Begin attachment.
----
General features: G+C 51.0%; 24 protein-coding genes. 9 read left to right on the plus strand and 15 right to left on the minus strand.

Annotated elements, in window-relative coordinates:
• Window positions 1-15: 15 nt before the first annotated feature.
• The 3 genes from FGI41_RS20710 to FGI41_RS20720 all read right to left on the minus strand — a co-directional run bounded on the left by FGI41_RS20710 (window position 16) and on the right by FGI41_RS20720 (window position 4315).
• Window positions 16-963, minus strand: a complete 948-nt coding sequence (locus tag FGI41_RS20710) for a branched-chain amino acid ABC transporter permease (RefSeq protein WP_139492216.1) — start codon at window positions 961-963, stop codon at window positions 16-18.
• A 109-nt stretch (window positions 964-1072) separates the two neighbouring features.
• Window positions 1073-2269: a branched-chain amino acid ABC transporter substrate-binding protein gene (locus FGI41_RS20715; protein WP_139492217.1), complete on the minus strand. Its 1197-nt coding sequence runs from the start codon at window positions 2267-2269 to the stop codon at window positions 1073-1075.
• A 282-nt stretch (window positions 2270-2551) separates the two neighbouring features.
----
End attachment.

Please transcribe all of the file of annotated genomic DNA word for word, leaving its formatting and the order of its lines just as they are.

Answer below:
General features: G+C 51.0%; 24 protein-coding genes. 9 read left to right on the plus strand and 15 right to left on the minus strand.

Annotated elements, in window-relative coordinates:
• Window positions 1-15: 15 nt before the first annotated feature.
• The 3 genes from FGI41_RS20710 to FGI41_RS20720 all read right to left on the minus strand — a co-directional run bounded on the left by FGI41_RS20710 (window position 16) and on the right by FGI41_RS20720 (window position 4315).
• Window positions 16-963, minus strand: a complete 948-nt coding sequence (locus tag FGI41_RS20710) for a branched-chain amino acid ABC transporter permease (RefSeq protein WP_139492216.1) — start codon at window positions 961-963, stop codon at window positions 16-18.
• A 109-nt stretch (window positions 964-1072) separates the two neighbouring features.
• Window positions 1073-2269: a branched-chain amino acid ABC transporter substrate-binding protein gene (locus FGI41_RS20715; protein WP_139492217.1), complete on the minus strand. Its 1197-nt coding sequence runs from the start codon at window positions 2267-2269 to the stop codon at window positions 1073-1075.
• A 282-nt stretch (window positions 2270-2551) separates the two neighbouring features.